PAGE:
According to Franco Gonzalez, Technology Analyst, IDTechEx, there are about 200 companies making traction motors for electric vehicles, just as there are about 200 making the lithium-ion batteries that increasingly power them.
However, whereas three types of lithium-ion battery chemistry and construction are taking almost all of the business, with traction motors the situation is much more complex because the diversity of needs calls for many very different types of motor from brushless outrunner motors for quadcopters to claw pole torque assist reversing alternators (TARA) for the new 48V mild hybrids that will be in volume production from 2017. Those mild hybrids will now qualify as electric vehicles because they will have pure electric silent take-off like regular "strong" hybrids.
While it is true that an increasing number of traction motors for regular electric vehicles also work in reverse to generate electricity from braking and even when coasting, they are very different from TARAs which typically appear as belt-drive starter generators (BSG) and integrated starter generators (ISG) in 48V mild hybrids appearing in volume from 2017.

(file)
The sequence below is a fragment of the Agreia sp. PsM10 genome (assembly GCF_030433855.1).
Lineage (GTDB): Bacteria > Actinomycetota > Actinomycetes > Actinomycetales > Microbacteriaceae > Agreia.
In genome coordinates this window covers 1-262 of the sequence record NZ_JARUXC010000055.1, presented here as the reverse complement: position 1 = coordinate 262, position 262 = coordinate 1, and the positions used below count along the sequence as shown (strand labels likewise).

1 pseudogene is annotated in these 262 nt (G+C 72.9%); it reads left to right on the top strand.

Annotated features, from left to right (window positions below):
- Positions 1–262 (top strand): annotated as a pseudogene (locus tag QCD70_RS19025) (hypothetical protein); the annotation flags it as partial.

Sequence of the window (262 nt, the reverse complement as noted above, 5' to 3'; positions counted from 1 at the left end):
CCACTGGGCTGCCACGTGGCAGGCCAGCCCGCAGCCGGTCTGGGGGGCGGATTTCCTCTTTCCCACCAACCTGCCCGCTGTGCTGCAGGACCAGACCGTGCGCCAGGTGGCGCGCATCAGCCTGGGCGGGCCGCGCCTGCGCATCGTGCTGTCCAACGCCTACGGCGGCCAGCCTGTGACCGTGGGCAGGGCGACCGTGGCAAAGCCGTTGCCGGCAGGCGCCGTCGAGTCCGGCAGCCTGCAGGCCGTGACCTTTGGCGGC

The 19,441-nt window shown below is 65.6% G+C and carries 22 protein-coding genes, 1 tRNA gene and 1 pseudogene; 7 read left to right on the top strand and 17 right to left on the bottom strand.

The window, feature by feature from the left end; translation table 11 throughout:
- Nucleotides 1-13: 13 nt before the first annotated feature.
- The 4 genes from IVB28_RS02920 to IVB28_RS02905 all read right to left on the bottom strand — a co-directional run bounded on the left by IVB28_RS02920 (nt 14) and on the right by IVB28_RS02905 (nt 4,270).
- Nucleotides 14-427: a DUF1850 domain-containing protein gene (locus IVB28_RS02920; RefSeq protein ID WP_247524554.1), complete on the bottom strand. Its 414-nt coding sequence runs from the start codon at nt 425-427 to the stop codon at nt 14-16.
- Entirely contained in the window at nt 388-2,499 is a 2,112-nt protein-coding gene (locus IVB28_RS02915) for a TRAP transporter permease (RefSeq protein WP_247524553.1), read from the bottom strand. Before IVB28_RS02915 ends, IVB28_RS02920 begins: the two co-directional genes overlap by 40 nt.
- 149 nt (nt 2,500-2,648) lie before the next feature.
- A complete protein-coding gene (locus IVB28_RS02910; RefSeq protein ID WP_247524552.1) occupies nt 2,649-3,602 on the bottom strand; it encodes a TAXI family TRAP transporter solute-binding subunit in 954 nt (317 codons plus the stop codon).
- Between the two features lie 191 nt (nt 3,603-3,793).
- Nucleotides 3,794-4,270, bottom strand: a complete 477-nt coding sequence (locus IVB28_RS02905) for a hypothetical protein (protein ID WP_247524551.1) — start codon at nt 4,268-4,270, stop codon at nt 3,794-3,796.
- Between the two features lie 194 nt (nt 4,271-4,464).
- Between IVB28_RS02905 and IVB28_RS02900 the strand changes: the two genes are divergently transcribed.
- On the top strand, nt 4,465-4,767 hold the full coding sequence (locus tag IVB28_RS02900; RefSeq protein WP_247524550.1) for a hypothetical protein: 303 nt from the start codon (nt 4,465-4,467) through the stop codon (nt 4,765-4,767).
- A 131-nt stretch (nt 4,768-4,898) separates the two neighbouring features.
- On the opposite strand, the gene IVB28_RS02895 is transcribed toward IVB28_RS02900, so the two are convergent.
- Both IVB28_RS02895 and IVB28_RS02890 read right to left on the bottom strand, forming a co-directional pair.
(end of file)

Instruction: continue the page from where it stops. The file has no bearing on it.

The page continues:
Mainstream electric vehicle reversing traction motors generate very infrequently whereas the opposite is true for a TARA. Regular hybrids and pure electric vehicles used hundreds of volts in most cases though there are a few that work at 48V including industrial and leisure runabouts and one supercar announced in 2016. The new IDTechEx Research report, Mild Hybrid 48V Vehicles 2016-2031, looks at the synergies, opportunities and market potential in 48V systems for mild hybrids and, much less important, pure electric vehicles.